Another angle might look at some of the more common metrics involved in determining success (or failure). In this dataset, we have a number of critical measures readily available, ranging from points per season to wins, draws, losses, goals scored and allowed, and rank. These can be examined within individual seasons, or as an aggregate over the 21-year period.

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16
Jul
2015
12:45 PM

Contribution Footprints

A few months back I did a network visualization on political contributions to political candidates. This network was composed of candidates, incumbents, political action committees (PACs), corporations, trade associations, and more. The network was very dense, and perhaps a bit intimidating to navigate, but filled with a lot of interesting information. I thought it would be interesting to dissect the network a bit, and show a handful of the visual footprints for selected candidates, PACs, corporations, labor unions, and trade associations.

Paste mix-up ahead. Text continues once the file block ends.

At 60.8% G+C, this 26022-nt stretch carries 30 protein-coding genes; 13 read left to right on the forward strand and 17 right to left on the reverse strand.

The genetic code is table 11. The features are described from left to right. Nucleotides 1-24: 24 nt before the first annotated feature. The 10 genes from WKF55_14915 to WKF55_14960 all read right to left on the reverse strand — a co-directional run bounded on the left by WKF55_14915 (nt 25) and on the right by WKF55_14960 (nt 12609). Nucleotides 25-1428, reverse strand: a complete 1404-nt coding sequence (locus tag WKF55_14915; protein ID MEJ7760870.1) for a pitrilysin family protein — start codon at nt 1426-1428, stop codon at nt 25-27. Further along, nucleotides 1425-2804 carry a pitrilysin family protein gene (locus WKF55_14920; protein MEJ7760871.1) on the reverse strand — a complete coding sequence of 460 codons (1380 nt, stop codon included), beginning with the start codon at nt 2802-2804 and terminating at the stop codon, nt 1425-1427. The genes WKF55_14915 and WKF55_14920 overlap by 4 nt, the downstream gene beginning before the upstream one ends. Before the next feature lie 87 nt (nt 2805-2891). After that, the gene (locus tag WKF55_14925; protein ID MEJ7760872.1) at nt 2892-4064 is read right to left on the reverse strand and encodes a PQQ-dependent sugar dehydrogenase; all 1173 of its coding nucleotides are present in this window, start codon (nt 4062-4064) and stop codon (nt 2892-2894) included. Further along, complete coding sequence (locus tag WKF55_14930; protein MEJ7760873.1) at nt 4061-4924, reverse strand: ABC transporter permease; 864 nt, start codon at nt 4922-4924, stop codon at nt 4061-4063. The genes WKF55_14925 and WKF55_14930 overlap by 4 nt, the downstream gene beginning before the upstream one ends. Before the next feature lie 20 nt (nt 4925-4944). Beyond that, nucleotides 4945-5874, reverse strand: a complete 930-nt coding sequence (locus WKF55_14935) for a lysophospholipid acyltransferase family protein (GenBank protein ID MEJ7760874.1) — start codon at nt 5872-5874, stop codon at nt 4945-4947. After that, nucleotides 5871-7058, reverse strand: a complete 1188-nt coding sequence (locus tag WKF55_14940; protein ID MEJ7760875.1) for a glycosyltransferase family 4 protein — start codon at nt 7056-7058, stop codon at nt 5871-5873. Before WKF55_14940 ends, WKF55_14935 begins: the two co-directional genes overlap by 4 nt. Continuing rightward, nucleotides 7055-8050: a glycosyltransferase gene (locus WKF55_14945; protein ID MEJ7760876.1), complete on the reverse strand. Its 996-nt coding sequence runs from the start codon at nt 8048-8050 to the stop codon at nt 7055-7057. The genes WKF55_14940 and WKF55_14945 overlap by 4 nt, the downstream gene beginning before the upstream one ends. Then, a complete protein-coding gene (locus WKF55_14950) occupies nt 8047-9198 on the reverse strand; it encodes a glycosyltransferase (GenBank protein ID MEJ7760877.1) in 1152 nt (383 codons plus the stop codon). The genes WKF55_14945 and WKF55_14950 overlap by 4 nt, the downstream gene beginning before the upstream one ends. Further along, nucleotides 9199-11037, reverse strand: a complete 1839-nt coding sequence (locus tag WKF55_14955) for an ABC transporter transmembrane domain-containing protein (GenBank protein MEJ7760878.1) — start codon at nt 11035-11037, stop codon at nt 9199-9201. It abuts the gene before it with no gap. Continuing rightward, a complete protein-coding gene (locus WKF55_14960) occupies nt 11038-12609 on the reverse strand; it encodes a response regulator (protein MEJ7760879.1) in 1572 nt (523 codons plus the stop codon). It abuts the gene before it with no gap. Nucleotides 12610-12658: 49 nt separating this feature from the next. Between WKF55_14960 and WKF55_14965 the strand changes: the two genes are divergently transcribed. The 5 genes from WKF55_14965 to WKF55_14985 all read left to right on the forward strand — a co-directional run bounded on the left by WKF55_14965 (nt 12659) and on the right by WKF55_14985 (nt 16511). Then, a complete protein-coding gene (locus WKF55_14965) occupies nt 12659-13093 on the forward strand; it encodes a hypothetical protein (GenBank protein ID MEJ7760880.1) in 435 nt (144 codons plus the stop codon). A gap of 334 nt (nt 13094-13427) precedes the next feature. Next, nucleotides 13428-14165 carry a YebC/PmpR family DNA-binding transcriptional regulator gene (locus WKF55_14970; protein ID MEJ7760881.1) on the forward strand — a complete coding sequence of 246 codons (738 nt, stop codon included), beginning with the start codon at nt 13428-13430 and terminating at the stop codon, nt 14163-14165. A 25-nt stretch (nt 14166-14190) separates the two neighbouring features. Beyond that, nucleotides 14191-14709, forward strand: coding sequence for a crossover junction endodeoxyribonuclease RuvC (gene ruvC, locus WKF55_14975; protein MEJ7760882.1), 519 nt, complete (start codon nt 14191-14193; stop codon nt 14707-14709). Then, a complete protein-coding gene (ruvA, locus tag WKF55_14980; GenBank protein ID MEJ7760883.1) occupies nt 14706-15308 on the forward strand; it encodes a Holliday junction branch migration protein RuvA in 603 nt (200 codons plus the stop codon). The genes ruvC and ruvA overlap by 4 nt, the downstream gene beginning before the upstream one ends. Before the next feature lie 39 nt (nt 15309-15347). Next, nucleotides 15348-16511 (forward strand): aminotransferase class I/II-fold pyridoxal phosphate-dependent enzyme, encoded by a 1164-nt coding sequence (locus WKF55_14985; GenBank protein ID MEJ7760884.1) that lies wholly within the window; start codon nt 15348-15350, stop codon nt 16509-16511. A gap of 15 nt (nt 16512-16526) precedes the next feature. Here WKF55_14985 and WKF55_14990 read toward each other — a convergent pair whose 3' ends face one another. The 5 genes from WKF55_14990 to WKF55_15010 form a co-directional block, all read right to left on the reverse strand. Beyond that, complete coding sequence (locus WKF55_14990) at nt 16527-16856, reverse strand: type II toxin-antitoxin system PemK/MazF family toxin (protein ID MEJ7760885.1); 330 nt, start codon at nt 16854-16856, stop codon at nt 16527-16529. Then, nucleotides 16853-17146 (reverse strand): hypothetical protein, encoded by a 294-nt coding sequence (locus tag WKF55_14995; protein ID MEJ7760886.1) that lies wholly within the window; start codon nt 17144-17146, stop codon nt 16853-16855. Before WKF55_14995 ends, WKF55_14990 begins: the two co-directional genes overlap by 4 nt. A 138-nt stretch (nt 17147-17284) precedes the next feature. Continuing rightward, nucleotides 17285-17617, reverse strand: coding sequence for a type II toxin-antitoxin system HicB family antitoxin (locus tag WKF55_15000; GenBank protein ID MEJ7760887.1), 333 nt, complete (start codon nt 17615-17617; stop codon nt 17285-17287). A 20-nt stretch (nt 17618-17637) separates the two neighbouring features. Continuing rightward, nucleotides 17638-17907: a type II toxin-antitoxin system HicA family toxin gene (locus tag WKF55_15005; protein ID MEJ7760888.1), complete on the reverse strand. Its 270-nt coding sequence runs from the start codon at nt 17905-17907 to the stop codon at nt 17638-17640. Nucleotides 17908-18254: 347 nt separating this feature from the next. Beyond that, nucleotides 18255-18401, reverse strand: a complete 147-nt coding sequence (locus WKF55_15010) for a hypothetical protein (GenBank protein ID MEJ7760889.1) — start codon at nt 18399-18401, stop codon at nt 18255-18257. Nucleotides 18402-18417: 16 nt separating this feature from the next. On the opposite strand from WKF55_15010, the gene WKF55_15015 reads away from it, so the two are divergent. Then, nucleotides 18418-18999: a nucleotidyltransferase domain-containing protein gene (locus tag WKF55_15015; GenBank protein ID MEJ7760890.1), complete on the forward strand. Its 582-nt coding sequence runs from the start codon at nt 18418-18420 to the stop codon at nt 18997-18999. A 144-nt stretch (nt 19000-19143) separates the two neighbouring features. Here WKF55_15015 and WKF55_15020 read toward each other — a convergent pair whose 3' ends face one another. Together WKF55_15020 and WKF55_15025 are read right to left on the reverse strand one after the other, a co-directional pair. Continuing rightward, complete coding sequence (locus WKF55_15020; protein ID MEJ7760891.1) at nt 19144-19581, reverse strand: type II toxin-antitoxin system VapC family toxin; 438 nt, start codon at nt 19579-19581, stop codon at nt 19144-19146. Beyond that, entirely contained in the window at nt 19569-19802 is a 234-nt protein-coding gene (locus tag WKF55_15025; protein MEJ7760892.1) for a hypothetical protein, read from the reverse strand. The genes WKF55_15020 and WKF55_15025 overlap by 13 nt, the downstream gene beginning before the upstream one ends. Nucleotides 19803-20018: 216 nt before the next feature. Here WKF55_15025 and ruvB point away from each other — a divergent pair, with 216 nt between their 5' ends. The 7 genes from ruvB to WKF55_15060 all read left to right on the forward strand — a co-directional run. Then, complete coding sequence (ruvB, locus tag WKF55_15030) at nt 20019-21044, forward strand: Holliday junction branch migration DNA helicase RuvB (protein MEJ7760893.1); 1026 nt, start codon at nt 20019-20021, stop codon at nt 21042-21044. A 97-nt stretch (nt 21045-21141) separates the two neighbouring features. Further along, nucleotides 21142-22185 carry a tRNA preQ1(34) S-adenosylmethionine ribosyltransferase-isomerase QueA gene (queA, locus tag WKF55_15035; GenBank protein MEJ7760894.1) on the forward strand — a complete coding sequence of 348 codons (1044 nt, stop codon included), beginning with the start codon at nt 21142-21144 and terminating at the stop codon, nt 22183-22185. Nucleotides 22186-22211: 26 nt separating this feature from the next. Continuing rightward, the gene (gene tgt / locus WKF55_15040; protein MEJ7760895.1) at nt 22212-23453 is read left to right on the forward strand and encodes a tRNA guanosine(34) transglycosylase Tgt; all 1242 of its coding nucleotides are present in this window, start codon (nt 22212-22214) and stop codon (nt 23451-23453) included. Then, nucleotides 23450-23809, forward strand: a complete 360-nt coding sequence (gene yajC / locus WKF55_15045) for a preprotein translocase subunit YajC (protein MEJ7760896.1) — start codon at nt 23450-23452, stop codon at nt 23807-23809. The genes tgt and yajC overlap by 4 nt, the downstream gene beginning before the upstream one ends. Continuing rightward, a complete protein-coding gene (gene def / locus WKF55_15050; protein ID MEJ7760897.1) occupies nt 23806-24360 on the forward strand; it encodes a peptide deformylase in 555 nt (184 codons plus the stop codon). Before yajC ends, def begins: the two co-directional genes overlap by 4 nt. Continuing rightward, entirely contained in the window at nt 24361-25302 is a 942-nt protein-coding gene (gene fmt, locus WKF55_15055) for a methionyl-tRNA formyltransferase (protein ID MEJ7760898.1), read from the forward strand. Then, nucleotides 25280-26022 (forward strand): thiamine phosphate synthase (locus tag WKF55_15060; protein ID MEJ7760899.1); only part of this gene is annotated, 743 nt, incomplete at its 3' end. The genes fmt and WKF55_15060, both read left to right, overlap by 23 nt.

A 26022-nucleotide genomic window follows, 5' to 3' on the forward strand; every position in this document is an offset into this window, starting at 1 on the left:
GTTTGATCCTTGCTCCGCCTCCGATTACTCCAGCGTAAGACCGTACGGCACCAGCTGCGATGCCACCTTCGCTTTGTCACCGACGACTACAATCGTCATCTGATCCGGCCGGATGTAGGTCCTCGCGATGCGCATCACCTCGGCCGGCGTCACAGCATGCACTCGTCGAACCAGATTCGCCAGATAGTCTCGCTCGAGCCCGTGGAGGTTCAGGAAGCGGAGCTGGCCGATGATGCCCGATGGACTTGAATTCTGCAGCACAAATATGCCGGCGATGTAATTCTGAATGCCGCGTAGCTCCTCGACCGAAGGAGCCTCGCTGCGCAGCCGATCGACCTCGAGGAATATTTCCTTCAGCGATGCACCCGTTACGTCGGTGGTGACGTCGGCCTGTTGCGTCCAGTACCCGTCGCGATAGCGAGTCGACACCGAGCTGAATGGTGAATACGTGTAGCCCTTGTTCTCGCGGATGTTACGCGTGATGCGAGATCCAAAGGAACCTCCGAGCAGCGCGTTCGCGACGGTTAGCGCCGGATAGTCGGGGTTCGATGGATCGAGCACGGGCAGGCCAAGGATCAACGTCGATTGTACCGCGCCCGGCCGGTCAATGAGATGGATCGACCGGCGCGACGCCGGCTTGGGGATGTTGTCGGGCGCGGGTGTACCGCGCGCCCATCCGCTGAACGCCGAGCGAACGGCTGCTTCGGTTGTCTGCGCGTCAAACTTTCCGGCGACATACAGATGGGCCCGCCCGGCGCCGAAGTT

The footprint notion is inspired by a very interesting and informative book written by Cesar Hidalgo and others titled "The Atlas of Economic Complexity: Mapping Paths to Prosperity", found here: Atlas of Economic Complexity. The authors use a single footprint showing hundreds of industries and then overlay each country's footprint on this single global network. The graphs I'm about to share won't be based on one identical network, but will reflect each individual entity and their connections within the larger total network. Once you see the first charts you'll get a clearer picture of the concept.

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05